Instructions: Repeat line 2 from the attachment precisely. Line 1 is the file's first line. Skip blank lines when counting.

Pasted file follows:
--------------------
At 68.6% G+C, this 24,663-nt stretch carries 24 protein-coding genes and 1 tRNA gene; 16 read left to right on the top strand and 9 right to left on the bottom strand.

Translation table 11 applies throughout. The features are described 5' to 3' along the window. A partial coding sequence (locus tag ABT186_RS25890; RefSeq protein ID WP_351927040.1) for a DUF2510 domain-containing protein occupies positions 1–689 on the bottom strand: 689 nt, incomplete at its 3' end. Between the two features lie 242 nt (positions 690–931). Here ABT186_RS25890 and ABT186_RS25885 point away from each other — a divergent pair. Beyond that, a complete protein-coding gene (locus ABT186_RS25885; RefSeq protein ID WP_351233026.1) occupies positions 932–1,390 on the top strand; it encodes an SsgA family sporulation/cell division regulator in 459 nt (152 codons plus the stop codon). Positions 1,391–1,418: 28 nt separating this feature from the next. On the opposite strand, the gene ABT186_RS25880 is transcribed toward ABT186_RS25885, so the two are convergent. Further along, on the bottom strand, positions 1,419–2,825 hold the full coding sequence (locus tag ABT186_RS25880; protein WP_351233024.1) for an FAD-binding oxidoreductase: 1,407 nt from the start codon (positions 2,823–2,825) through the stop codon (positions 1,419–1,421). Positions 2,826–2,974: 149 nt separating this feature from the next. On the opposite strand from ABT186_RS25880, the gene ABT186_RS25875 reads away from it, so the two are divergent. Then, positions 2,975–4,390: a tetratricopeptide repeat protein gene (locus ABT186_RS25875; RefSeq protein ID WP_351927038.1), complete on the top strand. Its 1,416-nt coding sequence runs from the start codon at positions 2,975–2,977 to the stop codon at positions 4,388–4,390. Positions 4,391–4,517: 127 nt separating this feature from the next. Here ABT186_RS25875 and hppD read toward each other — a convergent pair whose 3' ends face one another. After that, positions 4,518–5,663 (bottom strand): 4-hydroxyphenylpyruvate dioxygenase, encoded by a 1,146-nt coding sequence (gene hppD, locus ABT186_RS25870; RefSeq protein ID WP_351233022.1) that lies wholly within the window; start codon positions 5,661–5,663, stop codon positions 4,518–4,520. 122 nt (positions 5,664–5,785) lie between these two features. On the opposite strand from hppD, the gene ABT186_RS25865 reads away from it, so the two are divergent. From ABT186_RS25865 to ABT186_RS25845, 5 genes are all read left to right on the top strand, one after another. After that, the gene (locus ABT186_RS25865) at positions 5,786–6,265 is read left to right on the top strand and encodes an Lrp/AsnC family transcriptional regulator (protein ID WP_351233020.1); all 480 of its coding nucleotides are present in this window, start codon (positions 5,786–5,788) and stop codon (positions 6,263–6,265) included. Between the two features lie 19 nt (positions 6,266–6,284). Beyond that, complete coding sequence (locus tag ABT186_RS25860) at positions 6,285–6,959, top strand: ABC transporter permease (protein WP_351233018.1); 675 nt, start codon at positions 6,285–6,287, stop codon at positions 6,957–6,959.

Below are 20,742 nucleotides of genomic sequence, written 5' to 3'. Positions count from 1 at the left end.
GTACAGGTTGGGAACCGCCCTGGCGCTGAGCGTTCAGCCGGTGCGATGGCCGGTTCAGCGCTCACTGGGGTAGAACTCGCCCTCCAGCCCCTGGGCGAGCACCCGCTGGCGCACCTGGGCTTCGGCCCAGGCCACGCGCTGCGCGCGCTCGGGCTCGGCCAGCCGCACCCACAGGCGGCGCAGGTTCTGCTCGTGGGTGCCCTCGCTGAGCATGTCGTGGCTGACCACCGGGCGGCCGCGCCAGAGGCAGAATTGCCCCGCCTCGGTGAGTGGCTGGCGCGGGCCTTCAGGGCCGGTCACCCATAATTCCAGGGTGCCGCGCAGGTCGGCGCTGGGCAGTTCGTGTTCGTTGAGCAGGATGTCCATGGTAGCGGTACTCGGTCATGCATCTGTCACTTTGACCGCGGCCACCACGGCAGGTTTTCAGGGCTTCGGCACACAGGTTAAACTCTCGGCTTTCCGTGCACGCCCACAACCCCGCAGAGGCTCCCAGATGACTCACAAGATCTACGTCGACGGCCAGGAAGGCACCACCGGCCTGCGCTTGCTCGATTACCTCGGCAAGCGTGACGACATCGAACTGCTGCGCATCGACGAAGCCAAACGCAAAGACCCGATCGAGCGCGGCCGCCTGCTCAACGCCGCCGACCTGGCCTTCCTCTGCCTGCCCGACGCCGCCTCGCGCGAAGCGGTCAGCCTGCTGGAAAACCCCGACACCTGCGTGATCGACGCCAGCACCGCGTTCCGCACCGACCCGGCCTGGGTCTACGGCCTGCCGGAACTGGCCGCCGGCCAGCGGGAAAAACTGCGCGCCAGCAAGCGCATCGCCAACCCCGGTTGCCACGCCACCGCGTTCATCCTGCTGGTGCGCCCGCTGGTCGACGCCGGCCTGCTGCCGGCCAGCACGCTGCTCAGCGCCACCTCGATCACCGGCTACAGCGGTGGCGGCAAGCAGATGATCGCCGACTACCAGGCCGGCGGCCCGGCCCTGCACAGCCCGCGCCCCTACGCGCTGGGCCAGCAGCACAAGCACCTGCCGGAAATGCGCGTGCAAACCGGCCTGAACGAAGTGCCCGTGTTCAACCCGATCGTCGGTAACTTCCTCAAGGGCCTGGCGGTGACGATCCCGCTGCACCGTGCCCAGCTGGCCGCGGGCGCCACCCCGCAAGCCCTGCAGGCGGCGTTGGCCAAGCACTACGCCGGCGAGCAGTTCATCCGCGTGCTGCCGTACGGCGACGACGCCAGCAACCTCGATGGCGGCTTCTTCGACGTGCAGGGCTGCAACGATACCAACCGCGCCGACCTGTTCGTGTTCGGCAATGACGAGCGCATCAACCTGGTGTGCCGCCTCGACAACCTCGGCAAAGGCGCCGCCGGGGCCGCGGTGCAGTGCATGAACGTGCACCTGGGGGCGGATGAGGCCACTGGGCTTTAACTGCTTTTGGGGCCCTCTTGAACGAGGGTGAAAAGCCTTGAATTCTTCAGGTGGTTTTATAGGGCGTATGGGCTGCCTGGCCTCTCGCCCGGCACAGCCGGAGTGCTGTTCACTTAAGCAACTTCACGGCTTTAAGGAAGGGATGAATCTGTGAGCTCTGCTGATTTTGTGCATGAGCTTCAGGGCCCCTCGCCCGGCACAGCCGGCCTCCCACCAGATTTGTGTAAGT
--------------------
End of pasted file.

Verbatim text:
Translation table 11 applies throughout. The features are described 5' to 3' along the window. A partial coding sequence (locus tag ABT186_RS25890; RefSeq protein ID WP_351927040.1) for a DUF2510 domain-containing protein occupies positions 1–689 on the bottom strand: 689 nt, incomplete at its 3' end. Between the two features lie 242 nt (positions 690–931). Here ABT186_RS25890 and ABT186_RS25885 point away from each other — a divergent pair. Beyond that, a complete protein-coding gene (locus ABT186_RS25885; RefSeq protein ID WP_351233026.1) occupies positions 932–1,390 on the top strand; it encodes an SsgA family sporulation/cell division regulator in 459 nt (152 codons plus the stop codon). Positions 1,391–1,418: 28 nt separating this feature from the next. On the opposite strand, the gene ABT186_RS25880 is transcribed toward ABT186_RS25885, so the two are convergent. Further along, on the bottom strand, positions 1,419–2,825 hold the full coding sequence (locus tag ABT186_RS25880; protein WP_351233024.1) for an FAD-binding oxidoreductase: 1,407 nt from the start codon (positions 2,823–2,825) through the stop codon (positions 1,419–1,421). Positions 2,826–2,974: 149 nt separating this feature from the next. On the opposite strand from ABT186_RS25880, the gene ABT186_RS25875 reads away from it, so the two are divergent. Then, positions 2,975–4,390: a tetratricopeptide repeat protein gene (locus ABT186_RS25875; RefSeq protein ID WP_351927038.1), complete on the top strand. Its 1,416-nt coding sequence runs from the start codon at positions 2,975–2,977 to the stop codon at positions 4,388–4,390. Positions 4,391–4,517: 127 nt separating this feature from the next. Here ABT186_RS25875 and hppD read toward each other — a convergent pair whose 3' ends face one another. After that, positions 4,518–5,663 (bottom strand): 4-hydroxyphenylpyruvate dioxygenase, encoded by a 1,146-nt coding sequence (gene hppD, locus ABT186_RS25870; RefSeq protein ID WP_351233022.1) that lies wholly within the window; start codon positions 5,661–5,663, stop codon positions 4,518–4,520. 122 nt (positions 5,664–5,785) lie between these two features. On the opposite strand from hppD, the gene ABT186_RS25865 reads away from it, so the two are divergent. From ABT186_RS25865 to ABT186_RS25845, 5 genes are all read left to right on the top strand, one after another. After that, the gene (locus ABT186_RS25865) at positions 5,786–6,265 is read left to right on the top strand and encodes an Lrp/AsnC family transcriptional regulator (protein ID WP_351233020.1); all 480 of its coding nucleotides are present in this window, start codon (positions 5,786–5,788) and stop codon (positions 6,263–6,265) included. Between the two features lie 19 nt (positions 6,266–6,284). Beyond that, complete coding sequence (locus tag ABT186_RS25860) at positions 6,285–6,959, top strand: ABC transporter permease (protein WP_351233018.1); 675 nt, start codon at positions 6,285–6,287, stop codon at positions 6,957–6,959.